The European Commission launched a public consultation yesterday (Monday) on how ESG factors could be integrated into the fiduciary duties of asset managers and institutional investors, as Valdis Dombrovskis spoke of the importance of private capital in achieving climate targets at COP23.
In introductory remarks at the 23rd session of the United Nations Conference of the Parties (COP23) in Bonn yesterday (Monday), Dombrovskis (pictured), vice president, European Commission, highlighted the importance role private capital must play if climate targets are to be met – with an estimated Eu180bn in additional yearly energy investments required in Europe alone.
“The good news is that this is still within the vast capacity of our financial system,” he said. “Together, asset managers and institutional investors manage about Eu35tr in assets in Europe.
“These private investors now have unprecedented opportunities to capitalise on the wide-spread need for green and long term infrastructure. And they are already starting to seize these opportunities.”
Dombrovskis noted, as an example, that the Climate Bonds Initiative predicts global green bonds issuance will reach Eu131bn this year – almost double last year’s total.
“So we are heading in the right direction, but the problem is that we are not moving fast enough,” he said. “Our task is therefore to provide the trust in green products needed for investors to fund the transition to the low-carbon economy.
“For this, we need to make sure investors get the clear and reliable information they need to avoid products that are merely green-washing. We need to improve access for retail investors. And we need to help institutional investors direct their capital towards a long term impact.”
The Commission is currently exploring action in these areas, Dombrovskis said, including a classification system for green assets and a European standard and label for green bonds and other green financial products.
“In the long-run, the goal should be to establish EU labels and quality standards for all sustainable assets,” he added.
Dombrovskis also noted that a high-level expert group (HLEG) on sustainable finance is due to publish final proposals for reforming regulations and policies in January, and said the Commission “will act quickly on their recommendations”.
Fiduciary consult to enhance ‘magic triangle’
One early recommendation put forward in an interim report from the HLEG in July was that the Commission clarify that the fiduciary duties of institutional investors and asset managers explicitly integrate material environmental, social and governance (ESG) factors and long term sustainability.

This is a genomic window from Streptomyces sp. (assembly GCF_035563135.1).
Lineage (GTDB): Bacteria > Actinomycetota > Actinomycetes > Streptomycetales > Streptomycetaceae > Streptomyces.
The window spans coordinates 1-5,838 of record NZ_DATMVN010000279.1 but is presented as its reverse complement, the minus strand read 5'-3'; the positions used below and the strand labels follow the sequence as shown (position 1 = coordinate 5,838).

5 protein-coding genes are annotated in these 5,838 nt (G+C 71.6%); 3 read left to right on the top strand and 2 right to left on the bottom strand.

The Commission is exploring ways to better integrate sustainability considerations in the investment mandates of asset managers and institutional investors, Dombrovskis said, and as part of this has decided to start work on an impact assessment to assess whether and how a clarification of the duties of institutional investors and asset managers in terms of sustainability could contribute to a more efficient allocation of capital, and to sustainable and inclusive growth.
This impact assessment will be informed by a public consultation, announced by Dombrovskis and launched yesterday.
“We believe that taking into account sustainability risks would allow these investors to allocate capital more efficiently,” he said. “I invite you all to send in your contributions.”
The consultation, which is open to all citizens and organisations, takes the form of a questionnaire, and seeks participants’ opinions and insights on subjects including:
- What sustainability factors relevant investment entities should consider when investing, if any;
- The current level of integration of sustainability factors in investors’ decisions and the challenges of integrating such factors; and,
- Which stakeholder groups would incur costs and which would benefit from integrating sustainability factors within decision-making by relevant investment entities.
The consultation will close on 22 January.
Fiona Reynolds, managing director of the Principles for Responsible Investment (PRI), congratulated the European Commission for launching the consultation and recognising the importance of this issue, adding that she looks forward to working with PRI signatories across the EU to provide evidence.
“Leading investors know that ESG issues are fundamental to fulfilling their duties, but the law is lagging behind,” she said. “We need a level playing field for all investors.”
PRI signatories gave their backing to the consultation.
“Investors’ duties are a major lever to firmly anchor sustainability considerations in the awareness of the financial sector as well as in the conduct and behaviour of decision-makers and regulators,” said Michael Schmidt, member of the executive board and managing director of Deka Investment GmbH. “Implementing investor duty principles is not a box-ticking exercise but assuming responsibility in a broader sense.
“It means to enhance the ‘magical triangle’ of investing (return, security, liquidity) by adding sustainability as a fourth dimension.”
Photo: Valdis Dombrovskis/Twitter